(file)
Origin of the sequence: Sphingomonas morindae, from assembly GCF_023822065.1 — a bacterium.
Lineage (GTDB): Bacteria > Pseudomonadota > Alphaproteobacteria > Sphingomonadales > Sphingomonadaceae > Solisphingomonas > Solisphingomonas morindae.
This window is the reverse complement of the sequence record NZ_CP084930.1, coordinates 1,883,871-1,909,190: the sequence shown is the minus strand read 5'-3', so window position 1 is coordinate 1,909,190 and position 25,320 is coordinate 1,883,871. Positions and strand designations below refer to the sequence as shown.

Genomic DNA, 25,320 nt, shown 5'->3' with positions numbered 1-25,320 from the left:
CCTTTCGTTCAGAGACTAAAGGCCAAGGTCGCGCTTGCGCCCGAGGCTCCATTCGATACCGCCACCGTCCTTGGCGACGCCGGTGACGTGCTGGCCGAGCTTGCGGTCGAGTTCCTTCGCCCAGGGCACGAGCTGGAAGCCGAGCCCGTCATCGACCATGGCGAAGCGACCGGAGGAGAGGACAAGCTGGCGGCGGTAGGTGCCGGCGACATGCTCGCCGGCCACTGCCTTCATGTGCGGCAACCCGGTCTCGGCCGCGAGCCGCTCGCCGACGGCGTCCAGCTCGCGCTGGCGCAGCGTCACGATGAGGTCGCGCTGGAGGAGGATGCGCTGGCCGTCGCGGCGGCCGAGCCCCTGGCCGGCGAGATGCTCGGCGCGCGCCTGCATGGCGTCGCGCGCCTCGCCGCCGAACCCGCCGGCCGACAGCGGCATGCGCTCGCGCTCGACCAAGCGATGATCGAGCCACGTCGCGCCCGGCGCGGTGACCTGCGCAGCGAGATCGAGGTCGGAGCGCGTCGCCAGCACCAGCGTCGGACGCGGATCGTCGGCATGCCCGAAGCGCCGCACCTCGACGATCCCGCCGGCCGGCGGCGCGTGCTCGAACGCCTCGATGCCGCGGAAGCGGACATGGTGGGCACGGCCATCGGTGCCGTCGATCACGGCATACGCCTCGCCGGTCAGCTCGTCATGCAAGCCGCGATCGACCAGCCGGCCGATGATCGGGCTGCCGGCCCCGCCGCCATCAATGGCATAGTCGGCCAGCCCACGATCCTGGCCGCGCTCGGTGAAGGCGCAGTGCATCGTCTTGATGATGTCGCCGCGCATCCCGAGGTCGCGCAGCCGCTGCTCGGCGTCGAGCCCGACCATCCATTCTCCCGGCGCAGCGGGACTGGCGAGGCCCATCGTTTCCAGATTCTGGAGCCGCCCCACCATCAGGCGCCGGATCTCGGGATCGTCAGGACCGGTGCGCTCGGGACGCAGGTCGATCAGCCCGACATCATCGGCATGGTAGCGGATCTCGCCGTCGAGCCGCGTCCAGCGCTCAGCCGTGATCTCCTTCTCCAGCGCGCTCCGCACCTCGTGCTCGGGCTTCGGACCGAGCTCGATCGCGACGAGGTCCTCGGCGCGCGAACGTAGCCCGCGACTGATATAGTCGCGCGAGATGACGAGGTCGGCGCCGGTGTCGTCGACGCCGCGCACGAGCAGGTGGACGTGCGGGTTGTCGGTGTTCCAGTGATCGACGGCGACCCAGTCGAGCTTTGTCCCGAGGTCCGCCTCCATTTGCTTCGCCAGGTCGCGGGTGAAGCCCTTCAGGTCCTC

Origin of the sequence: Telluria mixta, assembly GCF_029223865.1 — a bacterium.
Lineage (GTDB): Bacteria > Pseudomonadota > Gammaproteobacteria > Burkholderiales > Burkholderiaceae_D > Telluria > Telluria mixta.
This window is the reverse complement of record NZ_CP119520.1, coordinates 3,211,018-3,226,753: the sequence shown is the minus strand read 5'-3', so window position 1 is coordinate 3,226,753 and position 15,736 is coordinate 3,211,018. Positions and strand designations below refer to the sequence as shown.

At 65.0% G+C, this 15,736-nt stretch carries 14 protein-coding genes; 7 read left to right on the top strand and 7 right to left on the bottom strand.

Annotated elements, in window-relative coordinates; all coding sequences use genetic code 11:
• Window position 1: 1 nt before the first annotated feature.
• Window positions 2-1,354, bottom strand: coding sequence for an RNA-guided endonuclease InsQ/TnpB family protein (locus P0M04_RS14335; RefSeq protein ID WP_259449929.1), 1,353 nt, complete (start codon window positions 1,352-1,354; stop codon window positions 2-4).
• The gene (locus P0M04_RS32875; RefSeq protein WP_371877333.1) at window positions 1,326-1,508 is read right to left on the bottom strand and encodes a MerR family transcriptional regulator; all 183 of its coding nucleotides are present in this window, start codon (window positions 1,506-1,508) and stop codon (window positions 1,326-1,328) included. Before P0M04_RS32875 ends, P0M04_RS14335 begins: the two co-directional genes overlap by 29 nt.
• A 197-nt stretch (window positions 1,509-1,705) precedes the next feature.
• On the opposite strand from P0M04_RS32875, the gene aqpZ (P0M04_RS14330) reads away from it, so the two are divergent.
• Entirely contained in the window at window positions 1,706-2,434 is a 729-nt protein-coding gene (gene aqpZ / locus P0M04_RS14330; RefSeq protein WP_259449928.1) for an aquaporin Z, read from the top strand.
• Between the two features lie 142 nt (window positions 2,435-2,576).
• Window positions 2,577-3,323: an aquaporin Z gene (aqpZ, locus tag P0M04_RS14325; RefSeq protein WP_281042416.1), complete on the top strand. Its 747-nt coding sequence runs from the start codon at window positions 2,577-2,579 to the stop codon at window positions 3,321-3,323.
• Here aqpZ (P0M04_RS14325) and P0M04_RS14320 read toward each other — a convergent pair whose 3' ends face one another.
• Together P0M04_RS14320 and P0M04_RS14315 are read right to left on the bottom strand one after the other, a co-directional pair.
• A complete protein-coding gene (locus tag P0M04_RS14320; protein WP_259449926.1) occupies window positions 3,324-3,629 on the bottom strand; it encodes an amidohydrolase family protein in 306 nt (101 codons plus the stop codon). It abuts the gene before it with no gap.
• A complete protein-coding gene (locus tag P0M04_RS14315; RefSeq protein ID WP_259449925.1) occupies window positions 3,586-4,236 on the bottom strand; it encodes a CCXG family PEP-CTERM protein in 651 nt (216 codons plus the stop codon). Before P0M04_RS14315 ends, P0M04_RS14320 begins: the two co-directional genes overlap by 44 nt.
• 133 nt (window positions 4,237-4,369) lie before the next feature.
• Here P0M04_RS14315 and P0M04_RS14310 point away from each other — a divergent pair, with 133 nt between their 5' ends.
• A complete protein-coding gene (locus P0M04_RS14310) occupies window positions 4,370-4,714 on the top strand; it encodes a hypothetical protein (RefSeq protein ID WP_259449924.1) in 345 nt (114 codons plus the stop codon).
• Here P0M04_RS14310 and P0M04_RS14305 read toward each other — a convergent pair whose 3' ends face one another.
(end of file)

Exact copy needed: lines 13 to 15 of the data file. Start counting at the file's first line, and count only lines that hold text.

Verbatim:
• The gene (locus P0M04_RS32875; RefSeq protein WP_371877333.1) at window positions 1,326-1,508 is read right to left on the bottom strand and encodes a MerR family transcriptional regulator; all 183 of its coding nucleotides are present in this window, start codon (window positions 1,506-1,508) and stop codon (window positions 1,326-1,328) included. Before P0M04_RS32875 ends, P0M04_RS14335 begins: the two co-directional genes overlap by 29 nt.
• A 197-nt stretch (window positions 1,509-1,705) precedes the next feature.
• On the opposite strand from P0M04_RS32875, the gene aqpZ (P0M04_RS14330) reads away from it, so the two are divergent.